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China, US Start 4th Round of Textile Talks
2005/08/30

China and the United States kicked off their fourth round of textile talks Tuesday morning in Beijing.

Vice Commerce Minister Gao Hucheng led the Chinese delegation. David Spooner, special negotiator for textile at the US Trade Representative's office, continued to be head of the US side.

The Chinese side hopes the two sides can seek solutions with a positive attitude so as to create a stable trade environment for the development of bilateral textile trade, an official with Ministry of Commerce said.

According to statistics from China's General Administration of Customs, China's textile export totaled 50.36 billion US dollars in the first half year, of which the textile export to the United States reached 8.34 billion dollars.

Claiming that textiles imports from China had substantially increased this year after the elimination of global quotas on Jan.1, the United States announced on May to re-impose quotas on seven Chinese-made textile products, including cotton trousers, cotton knitting shirts, underwear, chemical-fibered trousers, chemical-fibered knitting shirts, men's tatting shirts, and fine-carding cotton yam.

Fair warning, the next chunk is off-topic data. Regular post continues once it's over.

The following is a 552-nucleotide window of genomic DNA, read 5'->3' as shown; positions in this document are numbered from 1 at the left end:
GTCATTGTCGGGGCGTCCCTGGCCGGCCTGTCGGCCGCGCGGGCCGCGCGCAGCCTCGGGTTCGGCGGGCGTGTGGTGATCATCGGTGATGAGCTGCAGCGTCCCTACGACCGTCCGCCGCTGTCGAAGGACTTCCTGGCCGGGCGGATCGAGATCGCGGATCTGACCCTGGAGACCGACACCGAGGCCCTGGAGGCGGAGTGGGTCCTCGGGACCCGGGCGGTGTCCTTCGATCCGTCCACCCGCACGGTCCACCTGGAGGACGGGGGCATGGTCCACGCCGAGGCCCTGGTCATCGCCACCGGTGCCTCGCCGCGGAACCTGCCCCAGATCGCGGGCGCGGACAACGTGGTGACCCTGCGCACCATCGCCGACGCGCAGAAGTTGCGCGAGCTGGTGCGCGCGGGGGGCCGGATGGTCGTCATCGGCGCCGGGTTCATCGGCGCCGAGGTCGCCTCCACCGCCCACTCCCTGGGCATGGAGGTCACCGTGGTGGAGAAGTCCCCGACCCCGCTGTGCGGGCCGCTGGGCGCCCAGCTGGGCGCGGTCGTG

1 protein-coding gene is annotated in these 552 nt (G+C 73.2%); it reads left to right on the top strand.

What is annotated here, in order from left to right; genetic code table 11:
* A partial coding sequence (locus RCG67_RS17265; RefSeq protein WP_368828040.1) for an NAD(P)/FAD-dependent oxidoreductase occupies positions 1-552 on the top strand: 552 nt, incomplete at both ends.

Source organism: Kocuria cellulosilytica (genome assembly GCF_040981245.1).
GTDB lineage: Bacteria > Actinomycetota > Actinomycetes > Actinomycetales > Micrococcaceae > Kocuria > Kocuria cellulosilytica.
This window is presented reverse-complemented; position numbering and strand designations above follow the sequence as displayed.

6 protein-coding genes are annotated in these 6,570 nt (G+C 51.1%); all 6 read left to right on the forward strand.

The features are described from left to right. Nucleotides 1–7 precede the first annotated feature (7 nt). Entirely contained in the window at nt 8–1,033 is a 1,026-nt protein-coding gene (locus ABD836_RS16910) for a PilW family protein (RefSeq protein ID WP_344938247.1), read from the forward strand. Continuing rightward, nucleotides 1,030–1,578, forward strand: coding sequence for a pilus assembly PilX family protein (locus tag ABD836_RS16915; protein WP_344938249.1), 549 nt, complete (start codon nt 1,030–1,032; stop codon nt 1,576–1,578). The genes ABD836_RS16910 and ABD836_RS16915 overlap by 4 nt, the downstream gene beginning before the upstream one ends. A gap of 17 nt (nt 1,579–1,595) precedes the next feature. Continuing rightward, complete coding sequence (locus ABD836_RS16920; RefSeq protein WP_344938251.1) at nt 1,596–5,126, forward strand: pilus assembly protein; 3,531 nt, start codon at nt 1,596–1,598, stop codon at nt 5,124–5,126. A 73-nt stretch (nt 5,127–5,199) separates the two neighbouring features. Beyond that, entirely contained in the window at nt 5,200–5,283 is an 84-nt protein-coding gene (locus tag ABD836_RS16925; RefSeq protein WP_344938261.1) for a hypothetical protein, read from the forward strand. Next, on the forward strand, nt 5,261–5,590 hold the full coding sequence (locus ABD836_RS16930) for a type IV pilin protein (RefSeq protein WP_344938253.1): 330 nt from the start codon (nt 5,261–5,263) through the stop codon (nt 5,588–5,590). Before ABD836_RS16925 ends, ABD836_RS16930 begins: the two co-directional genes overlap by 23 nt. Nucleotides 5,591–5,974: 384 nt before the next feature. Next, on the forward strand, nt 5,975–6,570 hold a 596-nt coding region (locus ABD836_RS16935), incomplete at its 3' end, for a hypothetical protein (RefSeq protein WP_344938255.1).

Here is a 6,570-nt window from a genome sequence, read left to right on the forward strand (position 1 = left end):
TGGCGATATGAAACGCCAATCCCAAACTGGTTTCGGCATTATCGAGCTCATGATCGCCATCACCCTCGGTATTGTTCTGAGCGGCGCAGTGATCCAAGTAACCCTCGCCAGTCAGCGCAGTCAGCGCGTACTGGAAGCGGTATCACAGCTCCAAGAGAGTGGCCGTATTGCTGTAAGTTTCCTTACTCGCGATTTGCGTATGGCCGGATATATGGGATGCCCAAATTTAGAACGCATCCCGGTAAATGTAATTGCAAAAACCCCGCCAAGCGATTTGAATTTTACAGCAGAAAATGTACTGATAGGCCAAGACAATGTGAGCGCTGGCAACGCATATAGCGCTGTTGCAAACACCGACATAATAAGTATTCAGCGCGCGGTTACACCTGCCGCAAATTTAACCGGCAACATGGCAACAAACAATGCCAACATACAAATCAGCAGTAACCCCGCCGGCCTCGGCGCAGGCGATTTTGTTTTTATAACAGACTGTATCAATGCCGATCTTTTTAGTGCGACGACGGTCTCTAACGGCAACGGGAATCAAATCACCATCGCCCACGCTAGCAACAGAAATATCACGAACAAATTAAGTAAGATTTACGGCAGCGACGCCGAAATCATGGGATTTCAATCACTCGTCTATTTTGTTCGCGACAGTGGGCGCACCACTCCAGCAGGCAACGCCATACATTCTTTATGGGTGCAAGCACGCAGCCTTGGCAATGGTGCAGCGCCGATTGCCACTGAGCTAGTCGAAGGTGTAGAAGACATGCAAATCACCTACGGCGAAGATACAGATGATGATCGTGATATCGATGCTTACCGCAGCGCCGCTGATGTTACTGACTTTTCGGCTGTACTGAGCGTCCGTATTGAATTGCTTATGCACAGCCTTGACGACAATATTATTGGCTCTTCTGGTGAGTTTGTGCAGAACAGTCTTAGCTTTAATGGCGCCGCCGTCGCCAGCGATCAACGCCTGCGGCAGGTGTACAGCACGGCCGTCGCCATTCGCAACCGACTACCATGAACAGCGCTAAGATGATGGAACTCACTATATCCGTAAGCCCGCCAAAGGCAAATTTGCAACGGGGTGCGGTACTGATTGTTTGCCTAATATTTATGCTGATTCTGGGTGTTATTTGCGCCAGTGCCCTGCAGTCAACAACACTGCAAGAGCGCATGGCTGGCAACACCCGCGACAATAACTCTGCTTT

At the same time, the US side began to take restriction-related investigations on six other products, including fibrous cloth, pullovers, woolen trousers, knitting cloth, bras and bath gowns. The final decision on whether the US will impose restrictive measures or not on the above products will come out on Aug. 31.

On Aug. 1, another five products, including skirts, gowns, swimsuits, women's tatting shirts and socks, were added under investigation list as the US side announced.

China expressed displeasure for each move adopted by the US, reiterating that the acts run counter to rules of the World Trade Organization and the spirit of free trade.

The Chinese side said though the United States know that global quotas will be eliminated on Jan. 1, 2005, it remained 90 percent of the products with quotas at the last minute. "So it is unfair to blame the Chinese side for a substantial increase" of textile export, Chinese Minister of Commerce Bo Xilai said earlier.

To tackle the textile disputes, China and the United States held three rounds of talks on June 17, July 8, and Aug. 17, respectively. The two sides failed to reach any agreement yet.

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